Recently released Eurostat data for the first half of 2021 reveal that Maltese households were benefitting from the lowest electricity rates in the euro area and the third cheapest across the EU.
While the rest of Europe is struggling with skyrocketing energy prices, in Malta, Government is shielding households and businesses from the vagaries of international shocks.
The most expensive bills are in Germany, where consumers pay more than twice the Maltese rate. It should be noted that during 2021, while prices in Malta remained stable, those in the EU increased in 15 countries. The biggest increase, at 15%, was in Slovenia followed by a 7% increase in Estonia.
Eurostat confirmed the extent to which electricity bills have decreased since the change in Government in March 2013. In the first half of 2021 the price of electricity in Malta for households was €0.13 per kilowatt hour. This when in the euro area the price is almost €0.22 per kilowatt hour, or three-quarters more than what we pay.
The most expensive bills are in Germany, where consumers pay more than twice the Maltese rate.
In 2013, electricity was worth €0.17 per kilowatt hour. At the time the price in Malta was the thirteenth highest across the EU. Which means that in seven years Malta has recovered ten places in the ranking of the lowest electricity prices. Eurostat statistics indicate that in the last Conservative legislature electricity bills rose by 68%. At the same time across the EU there was an increase of only 26%. This confirms that the previous Government had raised bills almost three times the European average. In contrast, the current administration reduced electricity by 23% when in the rest of Europe electricity rose by 7%.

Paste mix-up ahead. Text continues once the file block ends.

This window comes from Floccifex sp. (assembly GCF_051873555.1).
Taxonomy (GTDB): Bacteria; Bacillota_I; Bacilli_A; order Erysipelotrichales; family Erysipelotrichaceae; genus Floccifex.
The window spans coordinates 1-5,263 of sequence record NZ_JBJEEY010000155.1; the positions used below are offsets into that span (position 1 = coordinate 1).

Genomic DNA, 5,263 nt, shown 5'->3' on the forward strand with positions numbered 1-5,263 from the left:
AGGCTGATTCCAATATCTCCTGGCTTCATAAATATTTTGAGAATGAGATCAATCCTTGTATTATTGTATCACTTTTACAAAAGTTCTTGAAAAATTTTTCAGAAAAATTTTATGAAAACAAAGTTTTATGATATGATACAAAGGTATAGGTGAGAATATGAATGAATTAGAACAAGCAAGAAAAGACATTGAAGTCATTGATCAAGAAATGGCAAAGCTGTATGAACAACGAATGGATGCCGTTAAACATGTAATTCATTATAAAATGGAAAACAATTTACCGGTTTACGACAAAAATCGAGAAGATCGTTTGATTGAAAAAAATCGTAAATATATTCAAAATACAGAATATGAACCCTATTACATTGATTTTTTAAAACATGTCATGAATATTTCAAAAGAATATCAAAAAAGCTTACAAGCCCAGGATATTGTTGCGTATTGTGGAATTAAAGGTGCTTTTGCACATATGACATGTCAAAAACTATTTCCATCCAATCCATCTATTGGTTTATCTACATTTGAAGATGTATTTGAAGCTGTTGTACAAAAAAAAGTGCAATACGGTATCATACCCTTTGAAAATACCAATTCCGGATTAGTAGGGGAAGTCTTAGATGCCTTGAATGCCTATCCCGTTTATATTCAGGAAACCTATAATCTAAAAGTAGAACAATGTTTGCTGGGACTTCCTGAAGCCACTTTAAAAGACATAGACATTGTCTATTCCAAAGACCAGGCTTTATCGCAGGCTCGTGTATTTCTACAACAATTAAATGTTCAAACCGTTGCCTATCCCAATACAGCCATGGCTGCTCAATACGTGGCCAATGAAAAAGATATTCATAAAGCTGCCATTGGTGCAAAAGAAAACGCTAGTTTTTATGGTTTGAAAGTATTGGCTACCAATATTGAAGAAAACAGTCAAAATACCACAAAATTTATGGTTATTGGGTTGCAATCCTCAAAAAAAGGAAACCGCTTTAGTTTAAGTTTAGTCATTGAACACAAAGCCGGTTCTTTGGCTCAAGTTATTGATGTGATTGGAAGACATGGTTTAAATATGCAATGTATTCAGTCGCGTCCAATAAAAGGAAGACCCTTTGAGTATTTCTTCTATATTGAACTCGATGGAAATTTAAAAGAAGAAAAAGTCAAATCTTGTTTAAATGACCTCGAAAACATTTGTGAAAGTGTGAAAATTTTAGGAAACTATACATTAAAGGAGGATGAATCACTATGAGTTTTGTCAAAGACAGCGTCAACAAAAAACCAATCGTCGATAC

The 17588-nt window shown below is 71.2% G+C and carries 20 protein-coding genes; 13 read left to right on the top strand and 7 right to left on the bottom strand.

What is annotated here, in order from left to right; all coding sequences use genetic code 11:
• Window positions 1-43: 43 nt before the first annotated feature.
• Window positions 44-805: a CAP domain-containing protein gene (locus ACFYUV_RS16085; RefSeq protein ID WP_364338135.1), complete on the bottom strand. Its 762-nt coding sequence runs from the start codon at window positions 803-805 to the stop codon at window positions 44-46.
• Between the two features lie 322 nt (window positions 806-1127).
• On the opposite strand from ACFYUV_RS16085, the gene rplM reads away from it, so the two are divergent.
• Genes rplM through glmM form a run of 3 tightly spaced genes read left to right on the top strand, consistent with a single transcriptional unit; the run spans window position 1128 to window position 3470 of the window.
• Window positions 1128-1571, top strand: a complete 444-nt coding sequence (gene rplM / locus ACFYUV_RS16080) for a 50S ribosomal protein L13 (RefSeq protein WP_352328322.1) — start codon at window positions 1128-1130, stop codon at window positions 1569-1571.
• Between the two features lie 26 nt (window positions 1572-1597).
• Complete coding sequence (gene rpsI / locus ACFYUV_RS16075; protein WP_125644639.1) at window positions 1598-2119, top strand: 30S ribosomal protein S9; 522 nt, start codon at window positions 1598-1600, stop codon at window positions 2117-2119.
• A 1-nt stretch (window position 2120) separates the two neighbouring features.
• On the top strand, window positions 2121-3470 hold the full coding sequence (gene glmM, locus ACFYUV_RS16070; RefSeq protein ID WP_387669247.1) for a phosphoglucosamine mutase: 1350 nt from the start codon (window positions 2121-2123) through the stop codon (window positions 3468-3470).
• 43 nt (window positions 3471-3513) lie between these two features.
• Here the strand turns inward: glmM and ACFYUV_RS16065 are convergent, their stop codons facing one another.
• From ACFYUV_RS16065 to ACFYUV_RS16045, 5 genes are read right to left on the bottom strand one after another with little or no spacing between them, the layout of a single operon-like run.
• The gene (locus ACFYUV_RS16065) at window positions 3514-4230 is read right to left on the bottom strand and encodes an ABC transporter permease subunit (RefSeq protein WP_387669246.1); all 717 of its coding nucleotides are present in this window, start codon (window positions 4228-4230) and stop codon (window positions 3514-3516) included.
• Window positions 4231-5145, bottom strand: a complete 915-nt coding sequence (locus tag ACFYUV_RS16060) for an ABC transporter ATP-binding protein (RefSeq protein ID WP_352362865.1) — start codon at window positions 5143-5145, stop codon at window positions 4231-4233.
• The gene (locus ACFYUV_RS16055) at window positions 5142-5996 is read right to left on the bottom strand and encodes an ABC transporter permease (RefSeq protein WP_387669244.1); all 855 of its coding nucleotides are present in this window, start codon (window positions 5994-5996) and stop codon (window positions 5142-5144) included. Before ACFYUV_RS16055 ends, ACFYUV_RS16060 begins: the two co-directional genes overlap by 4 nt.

Between 2008 and 2013 Malta had the highest increase in the price of electricity for households in the EU. Between 2013 and 2021 Malta had the fourth largest drop in the price of electricity in the EU. Malta has the lowest rate of light tax in the EU.
Moreover, while in Malta electricity prices for the industry has fallen by 25% in the last eight years, the average price across the euro area rose by 6%. In contrast during the last Conservative legislature, the price of energy for industry was higher by 47%, while in the EU there was an increase of 24%. While in 2013 electricity prices for industry were 26% higher than the average price across the EU, in 2021 the price in Malta was 10% lower.
Between 2008 and 2013 companies in Malta had seen the eighth highest increase in electricity prices from among European countries. Since 2013 they have seen the second highest decline.
In 2021 across the EU the price of electricity rose by 3% for businesses while in Malta it remained stable. The biggest increase was in Bulgaria, 18%, followed by 16% in Estonia.
The energy policy gap is having a severe impact on our country’s economy. Electricity rebates are one of the main causes of the decline in the rate of inflation. At the same time companies in Malta today no longer have a greater burden than European energy price companies.